Drug use on job being probed Investigators help, but detection can be difficult

July 08, 1996|By KANSAS CITY STAR

KANSAS CITY, Mo. -- The explosive growth in methamphetamine use has a profound workplace effect.

Do you work in a hospital? One of your co-workers may be an undercover agent. On on an assembly line? Ditto. Believe it. You are being watched. And it's not just because somebody in management wants to dig up some dirt. It's because there are obvious indicators of illegal drug use among your co-workers.

A few weeks ago, a Kansas City-area manufacturer of food processing equipment lost more than one-tenth of its work force in a drug sweep. A private undercover agent, called in to monitor suspected drug abuse, did her job well. She documented on-site drug use by more than two dozen workers, seven of whom were dealing. None of them works there anymore.

Charles Carroll, president of ASET Corp., the Dayton, Ohio, undercover firm that worked the food-equipment company job, says he has several other investigators at work elsewhere in the Kansas City area. Other investigating companies are doing the same.

In every case, investigators are called in by companies that are suffering financial and behavioral consequences from drug abuse. On-the-job violence. Increased work-force irritability. More injuries. Fistfights on the assembly line. Decreased productivity. More mistakes. High absenteeism. Skyrocketing use of medical benefits. Employee thefts.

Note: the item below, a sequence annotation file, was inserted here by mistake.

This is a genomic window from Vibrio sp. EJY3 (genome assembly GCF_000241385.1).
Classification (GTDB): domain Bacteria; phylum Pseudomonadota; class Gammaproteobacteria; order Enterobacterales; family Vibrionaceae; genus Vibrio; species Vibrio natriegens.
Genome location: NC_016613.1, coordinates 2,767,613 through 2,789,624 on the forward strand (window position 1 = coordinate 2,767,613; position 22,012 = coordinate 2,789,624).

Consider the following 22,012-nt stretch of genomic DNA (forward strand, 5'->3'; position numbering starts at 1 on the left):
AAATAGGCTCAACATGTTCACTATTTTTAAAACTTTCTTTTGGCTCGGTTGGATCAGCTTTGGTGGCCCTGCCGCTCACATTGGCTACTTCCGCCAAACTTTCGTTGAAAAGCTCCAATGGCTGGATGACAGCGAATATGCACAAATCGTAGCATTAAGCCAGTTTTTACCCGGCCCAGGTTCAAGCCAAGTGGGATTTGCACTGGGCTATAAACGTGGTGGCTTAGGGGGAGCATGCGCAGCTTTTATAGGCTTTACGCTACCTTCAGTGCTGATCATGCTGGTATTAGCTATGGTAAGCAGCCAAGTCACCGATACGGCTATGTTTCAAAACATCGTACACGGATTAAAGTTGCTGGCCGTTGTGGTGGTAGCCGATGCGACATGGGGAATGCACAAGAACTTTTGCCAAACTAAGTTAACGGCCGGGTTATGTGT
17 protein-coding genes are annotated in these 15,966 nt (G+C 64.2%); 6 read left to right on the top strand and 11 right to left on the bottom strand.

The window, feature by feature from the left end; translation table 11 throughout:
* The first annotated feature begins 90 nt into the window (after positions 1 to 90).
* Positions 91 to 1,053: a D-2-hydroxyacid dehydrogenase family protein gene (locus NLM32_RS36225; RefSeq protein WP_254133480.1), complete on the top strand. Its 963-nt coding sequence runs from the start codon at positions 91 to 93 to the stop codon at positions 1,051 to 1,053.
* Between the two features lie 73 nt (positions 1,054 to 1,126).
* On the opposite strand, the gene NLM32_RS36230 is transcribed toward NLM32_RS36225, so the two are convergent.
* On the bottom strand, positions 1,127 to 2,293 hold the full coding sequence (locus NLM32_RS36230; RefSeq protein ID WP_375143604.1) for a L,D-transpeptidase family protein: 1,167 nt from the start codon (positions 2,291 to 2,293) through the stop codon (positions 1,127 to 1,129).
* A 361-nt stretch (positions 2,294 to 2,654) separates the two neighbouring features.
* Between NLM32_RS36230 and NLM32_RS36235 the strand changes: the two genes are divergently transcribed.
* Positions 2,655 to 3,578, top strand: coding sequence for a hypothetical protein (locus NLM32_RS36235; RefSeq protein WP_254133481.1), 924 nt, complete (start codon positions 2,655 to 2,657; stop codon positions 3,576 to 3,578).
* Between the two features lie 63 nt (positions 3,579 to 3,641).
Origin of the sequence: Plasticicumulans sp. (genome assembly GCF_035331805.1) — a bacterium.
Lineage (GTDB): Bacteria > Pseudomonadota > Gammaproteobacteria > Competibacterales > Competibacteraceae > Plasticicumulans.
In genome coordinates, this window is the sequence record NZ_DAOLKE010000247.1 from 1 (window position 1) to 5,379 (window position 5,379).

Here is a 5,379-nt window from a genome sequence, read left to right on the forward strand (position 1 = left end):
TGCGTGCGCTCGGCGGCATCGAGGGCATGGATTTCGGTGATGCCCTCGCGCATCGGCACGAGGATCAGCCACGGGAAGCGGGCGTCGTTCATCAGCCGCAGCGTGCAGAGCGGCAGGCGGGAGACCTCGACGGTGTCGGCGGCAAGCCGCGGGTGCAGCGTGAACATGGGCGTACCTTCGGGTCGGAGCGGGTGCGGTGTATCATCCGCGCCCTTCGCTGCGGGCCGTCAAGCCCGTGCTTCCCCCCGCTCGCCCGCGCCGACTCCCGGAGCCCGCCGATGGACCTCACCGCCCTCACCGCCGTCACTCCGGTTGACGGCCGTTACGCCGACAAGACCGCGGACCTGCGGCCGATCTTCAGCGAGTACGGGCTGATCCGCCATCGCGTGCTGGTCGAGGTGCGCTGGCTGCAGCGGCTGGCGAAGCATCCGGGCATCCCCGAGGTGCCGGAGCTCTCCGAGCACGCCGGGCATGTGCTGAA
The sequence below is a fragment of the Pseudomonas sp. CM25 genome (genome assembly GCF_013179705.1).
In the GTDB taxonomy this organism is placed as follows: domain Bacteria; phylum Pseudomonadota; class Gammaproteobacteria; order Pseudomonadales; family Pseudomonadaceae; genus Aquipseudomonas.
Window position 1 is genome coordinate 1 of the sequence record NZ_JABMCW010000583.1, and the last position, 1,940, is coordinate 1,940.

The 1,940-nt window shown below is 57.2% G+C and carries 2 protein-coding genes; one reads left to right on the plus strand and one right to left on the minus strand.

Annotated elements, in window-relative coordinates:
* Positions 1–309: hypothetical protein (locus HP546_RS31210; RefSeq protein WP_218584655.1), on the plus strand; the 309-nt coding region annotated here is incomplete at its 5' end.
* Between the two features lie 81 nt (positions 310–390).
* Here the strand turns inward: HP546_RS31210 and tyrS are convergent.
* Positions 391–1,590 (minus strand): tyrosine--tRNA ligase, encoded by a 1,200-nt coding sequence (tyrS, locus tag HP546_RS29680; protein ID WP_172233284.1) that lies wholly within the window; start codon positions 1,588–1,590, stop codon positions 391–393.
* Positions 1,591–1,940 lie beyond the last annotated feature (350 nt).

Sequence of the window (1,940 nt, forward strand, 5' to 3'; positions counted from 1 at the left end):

At the food-equipment plant, all those signs were present. Icing the cake was an internal theft of a $16,000 piece of equipment. The agent tracked it down and found that an employee had sold it for $800 to buy drugs.

When Carroll got into the drug investigative business in 1981, crack cocaine had yet to sweep America. Back then, if working America abused drugs at all, it was more likely to be in the use of depressants -- alcohol and marijuana.

But times changed. On the heels of cocaine came crystal meth. Meth is potent, addictive and -- unlike previous drugs of middle- and upper-class choice -- an amphetamine that hypes up and ravages people's systems. It turns "recreational users" into volatile thugs.

Drug users have gotten a lot more sophisticated about evading detection. You can read a magazine and get detailed instructions on how to beat a pre-employment urine test. Users know exactly how many hours they must stay clean, depending on their drug of choice, to beat a one-time urinalysis. They know what chemicals can be used to alter their sample.

Carroll says companies need to catch up. Toss urinalysis out with the bathwater. Substitute hair analysis.

"The inside of a hair follicle is a permanent recorder of what you have put in your system," Carroll advises. But, he adds, don't stop there.

The only way to truly combat drug abuse in the workplace is for managers to educate themselves about how to detect it, for companies to institute management and employee education programs and for employee assistance programs to stem small problems before they become rampant.

"Drug use among the working class is up dramatically in the last 24 months," Carroll says. "We have to respond to the current problem and try to keep it from coming back."

Pub Date: 7/08/96

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